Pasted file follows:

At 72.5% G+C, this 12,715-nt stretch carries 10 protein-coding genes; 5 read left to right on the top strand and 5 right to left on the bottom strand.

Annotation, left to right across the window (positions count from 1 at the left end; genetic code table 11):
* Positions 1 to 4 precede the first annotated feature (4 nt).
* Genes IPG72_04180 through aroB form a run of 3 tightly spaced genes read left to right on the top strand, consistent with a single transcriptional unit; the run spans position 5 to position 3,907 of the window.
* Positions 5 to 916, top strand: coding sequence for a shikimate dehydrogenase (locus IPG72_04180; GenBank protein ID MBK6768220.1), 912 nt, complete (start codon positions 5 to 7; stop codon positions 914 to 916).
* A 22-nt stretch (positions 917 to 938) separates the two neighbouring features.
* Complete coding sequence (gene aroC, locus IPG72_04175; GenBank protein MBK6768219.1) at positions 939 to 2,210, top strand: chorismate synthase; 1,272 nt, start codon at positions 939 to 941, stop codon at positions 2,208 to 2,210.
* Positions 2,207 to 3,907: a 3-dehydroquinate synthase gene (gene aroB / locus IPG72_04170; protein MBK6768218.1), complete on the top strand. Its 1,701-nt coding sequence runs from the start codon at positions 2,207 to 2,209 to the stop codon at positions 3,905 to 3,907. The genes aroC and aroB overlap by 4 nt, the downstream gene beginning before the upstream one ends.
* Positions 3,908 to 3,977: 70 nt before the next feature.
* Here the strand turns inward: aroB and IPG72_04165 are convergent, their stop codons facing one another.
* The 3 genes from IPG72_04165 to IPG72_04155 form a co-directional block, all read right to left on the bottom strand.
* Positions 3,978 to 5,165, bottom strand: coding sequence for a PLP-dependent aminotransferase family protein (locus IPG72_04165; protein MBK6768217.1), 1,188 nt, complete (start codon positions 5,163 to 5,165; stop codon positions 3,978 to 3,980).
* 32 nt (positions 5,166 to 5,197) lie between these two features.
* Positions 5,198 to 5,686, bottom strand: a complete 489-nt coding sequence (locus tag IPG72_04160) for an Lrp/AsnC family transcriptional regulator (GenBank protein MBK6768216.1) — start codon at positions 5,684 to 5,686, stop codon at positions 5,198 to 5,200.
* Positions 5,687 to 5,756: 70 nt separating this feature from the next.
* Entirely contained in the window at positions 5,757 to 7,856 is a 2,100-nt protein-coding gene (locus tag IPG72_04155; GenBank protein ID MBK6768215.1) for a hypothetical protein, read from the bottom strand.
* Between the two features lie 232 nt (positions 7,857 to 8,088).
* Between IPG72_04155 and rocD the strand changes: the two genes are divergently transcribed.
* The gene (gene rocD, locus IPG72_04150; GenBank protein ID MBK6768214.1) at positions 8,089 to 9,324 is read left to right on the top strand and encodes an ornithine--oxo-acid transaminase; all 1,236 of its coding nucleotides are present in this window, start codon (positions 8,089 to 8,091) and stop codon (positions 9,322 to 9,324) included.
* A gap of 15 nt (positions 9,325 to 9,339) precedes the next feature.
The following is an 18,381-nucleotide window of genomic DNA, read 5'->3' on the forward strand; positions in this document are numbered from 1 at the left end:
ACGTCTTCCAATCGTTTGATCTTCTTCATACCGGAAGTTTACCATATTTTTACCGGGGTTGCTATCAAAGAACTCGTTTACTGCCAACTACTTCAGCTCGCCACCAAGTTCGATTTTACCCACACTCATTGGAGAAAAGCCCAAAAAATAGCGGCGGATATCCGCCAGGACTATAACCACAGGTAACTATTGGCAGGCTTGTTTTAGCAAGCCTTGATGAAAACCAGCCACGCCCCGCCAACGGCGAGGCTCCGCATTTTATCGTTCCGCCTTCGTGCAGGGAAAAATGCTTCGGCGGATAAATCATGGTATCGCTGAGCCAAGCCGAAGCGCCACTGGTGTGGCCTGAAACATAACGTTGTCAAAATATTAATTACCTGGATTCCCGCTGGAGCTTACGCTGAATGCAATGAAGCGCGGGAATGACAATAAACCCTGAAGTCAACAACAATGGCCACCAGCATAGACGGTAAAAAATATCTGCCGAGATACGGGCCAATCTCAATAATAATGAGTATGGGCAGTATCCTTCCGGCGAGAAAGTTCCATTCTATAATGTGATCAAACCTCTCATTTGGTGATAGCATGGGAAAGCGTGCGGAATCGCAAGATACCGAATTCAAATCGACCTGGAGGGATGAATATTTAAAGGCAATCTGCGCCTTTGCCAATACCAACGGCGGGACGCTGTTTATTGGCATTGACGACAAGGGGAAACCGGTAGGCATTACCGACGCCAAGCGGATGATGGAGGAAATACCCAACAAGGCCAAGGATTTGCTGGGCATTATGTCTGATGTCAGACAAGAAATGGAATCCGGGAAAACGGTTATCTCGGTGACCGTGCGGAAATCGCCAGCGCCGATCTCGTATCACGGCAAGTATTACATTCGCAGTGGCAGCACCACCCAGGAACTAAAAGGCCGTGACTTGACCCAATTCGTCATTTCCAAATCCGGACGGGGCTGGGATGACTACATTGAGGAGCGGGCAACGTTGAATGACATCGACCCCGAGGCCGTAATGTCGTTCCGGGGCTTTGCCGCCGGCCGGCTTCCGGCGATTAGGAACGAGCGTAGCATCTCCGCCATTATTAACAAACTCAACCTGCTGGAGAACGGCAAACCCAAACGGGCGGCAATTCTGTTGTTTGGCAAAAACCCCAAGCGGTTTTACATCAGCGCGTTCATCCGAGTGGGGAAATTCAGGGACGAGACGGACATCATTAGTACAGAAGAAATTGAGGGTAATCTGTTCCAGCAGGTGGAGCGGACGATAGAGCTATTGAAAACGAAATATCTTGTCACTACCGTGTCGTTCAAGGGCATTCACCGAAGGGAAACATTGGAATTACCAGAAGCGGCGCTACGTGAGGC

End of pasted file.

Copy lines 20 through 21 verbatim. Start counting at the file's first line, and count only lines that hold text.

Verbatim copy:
* A gap of 15 nt (positions 9,325 to 9,339) precedes the next feature.
The following is an 18,381-nucleotide window of genomic DNA, read 5'->3' on the forward strand; positions in this document are numbered from 1 at the left end: